Rev. George T. Stainback, pastor of the Cumberland Presbyterian Church of McMinnville, is a native of the Old Dominion, his birth occurring April 4, 1829, in Brunswick County, where he remained until about the age of six years. His parents, George W. and Lucretia T. (Eppes) Stainback, were both born in Virginia in 1795, the former in Brunswick County and the latter in Sussex County; they were of German and English descent respectively. Marrying in 1818, they immigrated to Limestone County, Ala., in 1835, thence to Memphis, Tenn., in 1842, where Mr. Stainback died two years later. He was a soldier of the war of 1812, was an honest, upright man and with the exception of being in the livery business at Memphis, he followed farming through life. His widow died at Columbus, Miss., in 1874. The subject of this biography, George T., is the fifth of eleven children, and the only one now living. After attending lesser educational Institutions he entered the University of Mississippi, which, after four year' attendance, graduated him with the degree of A. B. in July, 1854; two years later the degree of A. M. was conferred upon him, and in 1867 he was further honored with the degree of D. D. In 1855 and 1856 he acted as assistant professor of Latin and Greek in his alma mater. He continued in charge of his pastorate at Columbus, Miss., thirteen consecutive years, and in 1872 removed to Huntsville, Ala, where he followed his calling two years. In 1874 he accepted a call from the First Cumberland Presbyterian Church of Memphis, remaining there four years, but in 1879 returned to his old charge at Columbus. Four years later he came to McMinnville, where he has since attracted much attention by his ability, eloquence and piety. Dr. Stainback not only preaches true Christianity but practices it as well, and is today recognized as one of the leading divines of the South. Miss Clara B. Grady, a native of Gibson County, Tenn., became his wife October 19, 1854, and died December 5, 1864. He wedded Miss Mary Gibson of Columbus, Miss., January 4, 1871. To his first marriage four children were born, and to his present one three children.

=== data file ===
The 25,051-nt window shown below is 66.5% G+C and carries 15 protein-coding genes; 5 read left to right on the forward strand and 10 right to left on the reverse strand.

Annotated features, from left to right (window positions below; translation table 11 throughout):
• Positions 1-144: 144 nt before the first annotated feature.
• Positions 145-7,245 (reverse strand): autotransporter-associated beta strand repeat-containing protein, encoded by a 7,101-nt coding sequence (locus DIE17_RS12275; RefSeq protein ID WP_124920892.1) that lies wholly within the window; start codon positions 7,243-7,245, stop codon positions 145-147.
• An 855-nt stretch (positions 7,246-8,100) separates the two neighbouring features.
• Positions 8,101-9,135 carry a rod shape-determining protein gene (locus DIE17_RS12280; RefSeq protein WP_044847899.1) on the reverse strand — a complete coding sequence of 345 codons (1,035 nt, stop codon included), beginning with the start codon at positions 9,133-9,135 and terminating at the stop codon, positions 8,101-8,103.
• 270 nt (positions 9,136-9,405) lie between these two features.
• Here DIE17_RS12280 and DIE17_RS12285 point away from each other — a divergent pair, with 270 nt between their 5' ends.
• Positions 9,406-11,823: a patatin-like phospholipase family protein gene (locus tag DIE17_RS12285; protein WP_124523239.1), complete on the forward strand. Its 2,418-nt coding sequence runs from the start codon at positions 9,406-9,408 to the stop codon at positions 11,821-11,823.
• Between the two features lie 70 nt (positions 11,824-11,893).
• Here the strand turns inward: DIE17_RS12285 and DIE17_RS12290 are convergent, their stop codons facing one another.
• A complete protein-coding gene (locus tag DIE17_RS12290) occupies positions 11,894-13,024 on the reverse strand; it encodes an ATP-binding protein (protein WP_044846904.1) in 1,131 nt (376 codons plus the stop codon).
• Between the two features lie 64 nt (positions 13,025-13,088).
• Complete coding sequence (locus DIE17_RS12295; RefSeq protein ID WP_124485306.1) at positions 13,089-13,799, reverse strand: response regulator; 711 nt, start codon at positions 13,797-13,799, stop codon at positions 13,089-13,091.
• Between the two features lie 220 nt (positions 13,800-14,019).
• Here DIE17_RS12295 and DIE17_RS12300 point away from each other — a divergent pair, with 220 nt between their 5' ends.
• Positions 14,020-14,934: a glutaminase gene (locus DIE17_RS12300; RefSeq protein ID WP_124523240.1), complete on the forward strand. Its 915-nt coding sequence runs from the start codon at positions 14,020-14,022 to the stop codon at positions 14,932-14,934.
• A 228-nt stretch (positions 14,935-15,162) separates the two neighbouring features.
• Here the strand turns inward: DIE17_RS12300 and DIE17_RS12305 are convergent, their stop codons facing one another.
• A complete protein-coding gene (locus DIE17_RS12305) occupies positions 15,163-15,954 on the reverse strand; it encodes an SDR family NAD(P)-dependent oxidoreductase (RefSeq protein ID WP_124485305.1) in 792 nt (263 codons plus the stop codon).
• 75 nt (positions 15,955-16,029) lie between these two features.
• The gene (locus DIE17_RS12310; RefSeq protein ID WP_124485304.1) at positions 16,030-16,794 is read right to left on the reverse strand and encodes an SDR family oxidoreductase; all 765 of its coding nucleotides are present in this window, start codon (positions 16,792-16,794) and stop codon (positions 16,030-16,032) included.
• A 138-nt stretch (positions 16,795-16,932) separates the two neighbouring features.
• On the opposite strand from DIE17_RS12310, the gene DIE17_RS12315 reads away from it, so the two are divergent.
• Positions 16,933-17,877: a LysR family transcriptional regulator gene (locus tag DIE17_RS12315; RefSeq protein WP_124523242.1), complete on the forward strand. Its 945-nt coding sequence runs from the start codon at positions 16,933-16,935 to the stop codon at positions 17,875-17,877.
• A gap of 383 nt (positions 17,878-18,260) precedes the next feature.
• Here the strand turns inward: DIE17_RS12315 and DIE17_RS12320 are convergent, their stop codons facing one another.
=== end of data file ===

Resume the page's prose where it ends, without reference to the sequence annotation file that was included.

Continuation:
Jacob Stipe, a prominent minister and farmer of Warren County, a resident of the Fourth Civil District, is a native of Tennessee. He was born March 20, 1834, and is the son of John and Glaphrey (Bowmen) Stipe. John Stipe was born in Tennessee April 19, 1811, was of German descent, and was by occupation a farmer. Politically he was a Democrat. He was married, in 1830, to Miss Glaphrey Bowmen, a native of Sparta, White County, who was born in 1811. They were both members of the Baptist Church. He was killed by guerrillas in Arkansas in 1863. She died in 1869. Our subject was the third of eleven children. He married Miss Angeline Hawkins, a native of Illinois, whose parents moved to Pikeville, Bledsoe County, when she was quite young. In youth she secured a good education. By her marriage with Mr. Stipe she has had eight children, all of whom are living and are members of the Baptist Church. Their names are Lucy E., Glaphrey O., Mary F., James P., Sarah M., George S., Dameris N. and John M. When the subject of this sketch left his father he began to farm in Bledsoe County, and remained there until the fall of 1870, when he removed to his present location. In 1860 he began life as a minister of the gospel. In 1875 he engaged in merchandising at his home, which he continues to the present time. His lot has been one of hardship and toil, but he has made life a success, as he now owns 600 acres of land on Rocky River, and 5,000 acres in the mountains. Politically he is a dyed-in-the-wool Democrat, and he is a Mason in good standing. In his youth he secured limited education, but since then he has been a great student, and is on the whole a self-made man. Knowing the value of education he has always sustained the cause to the extent of his ability.